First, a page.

Millions of people around the world use VPNs to protect their privacy while online.
As many of you will know, accessing the web using a high-quality paid VPN service hides your IP address, encrypts your traffic, lets you access some geo-blocked content, and prevents you ISP from knowing what you’re looking at.
Perhaps understandably, some of the most oppressive regimes in the world aren’t too happy about it. States that want to keep a tight control on what their citizens are exposed to see VPNs as a weak point. Residents can use them to bypass a state’s control over news networks or organize anti-government protests.
As such, some states are moving to ban the use of VPNs. One such state is Russia. China is another. Let’s take a closer look.
Russia and China: A Closer Look
The list of countries that ban VPNs reads like a who’s who of the most troublesome locations on the planet. Places such as Cuba, North Korea, Libya, Syria, Myanmar, Iran, Saudi Arabia, Vietnam, Bahrain, and Yemen all restrict usage.
However, the two most prominent countries are Russia and China. Russia has only just joined the list. After the passage of a new law over the weekend, nobody in Russia will be able to use VPNs or proxies from 1st November 2017.
According to CNN, chairman of the Russian parliamentary committee on information policy and communications, Leonid Levin, said the following:
“The law does not introduce any new restrictions and especially no censorship. My colleagues only included the restriction of access to information that is already forbidden by law or a court decision.”
Russian internet regulator Roskomnadzor already maintains a list of blacklisted sites. Levin is essentially saying the new law is only designed to enforce the list. Of course, the cynics say that it’s a way for Putin to control the flow of news. There will be presidential elections in March 2018.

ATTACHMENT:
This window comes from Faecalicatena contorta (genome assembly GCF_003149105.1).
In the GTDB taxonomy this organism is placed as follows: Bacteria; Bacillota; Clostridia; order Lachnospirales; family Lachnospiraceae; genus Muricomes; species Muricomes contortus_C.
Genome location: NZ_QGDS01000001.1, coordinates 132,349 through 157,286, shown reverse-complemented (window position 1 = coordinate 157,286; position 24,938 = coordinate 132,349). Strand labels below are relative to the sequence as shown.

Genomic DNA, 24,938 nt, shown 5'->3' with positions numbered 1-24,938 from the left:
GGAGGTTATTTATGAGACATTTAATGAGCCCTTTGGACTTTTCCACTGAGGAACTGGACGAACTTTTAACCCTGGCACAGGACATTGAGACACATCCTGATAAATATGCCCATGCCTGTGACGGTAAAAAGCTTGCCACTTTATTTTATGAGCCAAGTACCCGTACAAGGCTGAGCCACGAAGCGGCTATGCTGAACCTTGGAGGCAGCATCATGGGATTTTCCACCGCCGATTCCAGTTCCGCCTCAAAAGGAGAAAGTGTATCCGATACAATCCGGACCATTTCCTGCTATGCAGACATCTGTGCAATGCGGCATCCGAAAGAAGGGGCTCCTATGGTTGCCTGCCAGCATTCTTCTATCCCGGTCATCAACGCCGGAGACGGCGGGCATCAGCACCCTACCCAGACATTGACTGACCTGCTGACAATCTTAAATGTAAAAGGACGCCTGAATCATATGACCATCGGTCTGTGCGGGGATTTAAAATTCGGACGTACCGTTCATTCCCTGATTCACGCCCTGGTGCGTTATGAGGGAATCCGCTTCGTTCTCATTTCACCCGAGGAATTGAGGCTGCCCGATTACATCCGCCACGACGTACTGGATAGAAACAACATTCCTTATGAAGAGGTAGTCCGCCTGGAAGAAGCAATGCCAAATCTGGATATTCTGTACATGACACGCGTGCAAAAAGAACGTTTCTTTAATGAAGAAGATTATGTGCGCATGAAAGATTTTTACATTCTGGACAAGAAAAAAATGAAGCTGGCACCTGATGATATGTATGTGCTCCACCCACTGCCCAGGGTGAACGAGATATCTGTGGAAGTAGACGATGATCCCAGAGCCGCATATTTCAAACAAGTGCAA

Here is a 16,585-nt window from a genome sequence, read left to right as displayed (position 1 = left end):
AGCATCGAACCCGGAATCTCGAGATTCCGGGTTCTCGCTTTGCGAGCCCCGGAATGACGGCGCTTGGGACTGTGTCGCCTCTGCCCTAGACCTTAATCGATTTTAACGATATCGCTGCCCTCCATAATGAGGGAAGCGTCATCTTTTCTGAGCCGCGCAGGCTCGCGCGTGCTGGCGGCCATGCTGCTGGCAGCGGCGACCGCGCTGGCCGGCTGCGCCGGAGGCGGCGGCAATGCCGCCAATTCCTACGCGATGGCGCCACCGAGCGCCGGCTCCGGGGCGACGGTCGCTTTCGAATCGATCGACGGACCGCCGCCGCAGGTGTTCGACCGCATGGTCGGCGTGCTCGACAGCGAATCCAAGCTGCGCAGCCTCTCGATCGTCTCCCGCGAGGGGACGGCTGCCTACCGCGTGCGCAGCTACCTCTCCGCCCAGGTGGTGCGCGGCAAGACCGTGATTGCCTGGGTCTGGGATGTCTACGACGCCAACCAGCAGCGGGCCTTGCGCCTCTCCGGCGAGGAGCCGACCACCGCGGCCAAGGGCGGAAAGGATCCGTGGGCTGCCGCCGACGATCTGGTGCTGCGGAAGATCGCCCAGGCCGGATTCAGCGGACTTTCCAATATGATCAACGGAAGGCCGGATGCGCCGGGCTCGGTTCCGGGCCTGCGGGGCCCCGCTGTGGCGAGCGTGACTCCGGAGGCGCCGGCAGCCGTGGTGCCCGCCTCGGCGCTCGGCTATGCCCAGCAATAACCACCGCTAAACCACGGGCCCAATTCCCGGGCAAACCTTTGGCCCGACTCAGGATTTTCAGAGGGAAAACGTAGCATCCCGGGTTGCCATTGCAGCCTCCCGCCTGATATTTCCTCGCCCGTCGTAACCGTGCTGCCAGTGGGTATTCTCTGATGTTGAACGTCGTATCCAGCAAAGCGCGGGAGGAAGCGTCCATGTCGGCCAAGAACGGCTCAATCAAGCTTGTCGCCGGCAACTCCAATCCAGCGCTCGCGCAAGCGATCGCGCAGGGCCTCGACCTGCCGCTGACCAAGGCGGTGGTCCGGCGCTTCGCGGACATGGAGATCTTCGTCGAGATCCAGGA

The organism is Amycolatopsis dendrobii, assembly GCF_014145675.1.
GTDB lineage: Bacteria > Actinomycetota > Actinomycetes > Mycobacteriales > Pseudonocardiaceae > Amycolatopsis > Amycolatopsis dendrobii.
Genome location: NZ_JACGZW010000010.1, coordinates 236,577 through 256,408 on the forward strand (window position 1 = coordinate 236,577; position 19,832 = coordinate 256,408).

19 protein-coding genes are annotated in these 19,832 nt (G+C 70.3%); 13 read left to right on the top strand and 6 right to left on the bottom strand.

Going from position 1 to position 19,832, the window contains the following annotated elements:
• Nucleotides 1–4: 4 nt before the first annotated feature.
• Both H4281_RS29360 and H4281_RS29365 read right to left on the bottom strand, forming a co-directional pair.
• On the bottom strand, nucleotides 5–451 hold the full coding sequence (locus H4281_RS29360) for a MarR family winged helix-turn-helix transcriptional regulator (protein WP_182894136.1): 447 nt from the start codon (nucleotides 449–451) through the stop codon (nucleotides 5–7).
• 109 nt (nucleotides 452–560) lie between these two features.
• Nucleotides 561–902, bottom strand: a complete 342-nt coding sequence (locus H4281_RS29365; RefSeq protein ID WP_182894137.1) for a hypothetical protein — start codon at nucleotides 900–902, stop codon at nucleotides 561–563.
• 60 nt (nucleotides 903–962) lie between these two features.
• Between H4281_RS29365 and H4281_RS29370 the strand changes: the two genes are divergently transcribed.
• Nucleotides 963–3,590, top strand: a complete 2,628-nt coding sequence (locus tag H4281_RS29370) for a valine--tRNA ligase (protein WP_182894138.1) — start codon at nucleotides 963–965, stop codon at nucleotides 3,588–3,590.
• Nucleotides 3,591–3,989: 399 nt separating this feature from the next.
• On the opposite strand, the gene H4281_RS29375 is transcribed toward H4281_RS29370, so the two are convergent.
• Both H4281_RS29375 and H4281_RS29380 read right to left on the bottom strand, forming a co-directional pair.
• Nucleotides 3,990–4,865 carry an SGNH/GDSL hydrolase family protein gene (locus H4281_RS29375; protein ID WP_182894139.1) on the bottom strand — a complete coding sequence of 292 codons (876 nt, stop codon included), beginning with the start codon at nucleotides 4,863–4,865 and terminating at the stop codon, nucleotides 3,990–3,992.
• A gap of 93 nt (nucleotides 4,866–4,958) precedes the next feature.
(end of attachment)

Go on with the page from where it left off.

Regardless of the reason, there’s no denying that the new law represents a major blow to the country’s open internet. With the ongoing debate over net neutrality in the United States, it seems like it could be a sign of things to come.
The other big player in the war on VPNs is China. By sheer coincidence, on the same weekend that the Russian news broke, Apple also said it was pulling all VPN apps from the Chinese version of its App Store.
It’s the latest salvo from the Chinese government, who earlier in 2017 had been forced to deny a Bloomberg story which claimed all VPNs would be banned in the country from the start of 2018.
Apple let all VPN providers know in an email over the weekend, claiming their apps “did not comply with the legal requirements [in China].”
Apple’s move follows a new law that the Chinese government passed in January 2017. It said all VPN providers would need government approval in order to operate. Unsurprisingly, no non-Chinese apps have yet been given approval.
How Are States Enforcing the Bans?
Of China’s 650 million internet users, it’s thought around one-third use a VPN service. Therefore, Apple’s move has created quite a stir.
The crackdown in China has only been possible thanks to an upgrade to the country’s internet censorship equipment.
Known colloquially as “The Great Firewall,” the project employs more than two million people to keep China’s citizens from freely viewing the web. The firewall blocks most social media networks along with several globally renowned news sites such as The New York Times, Bloomberg, and Time.
The attack is two-fold.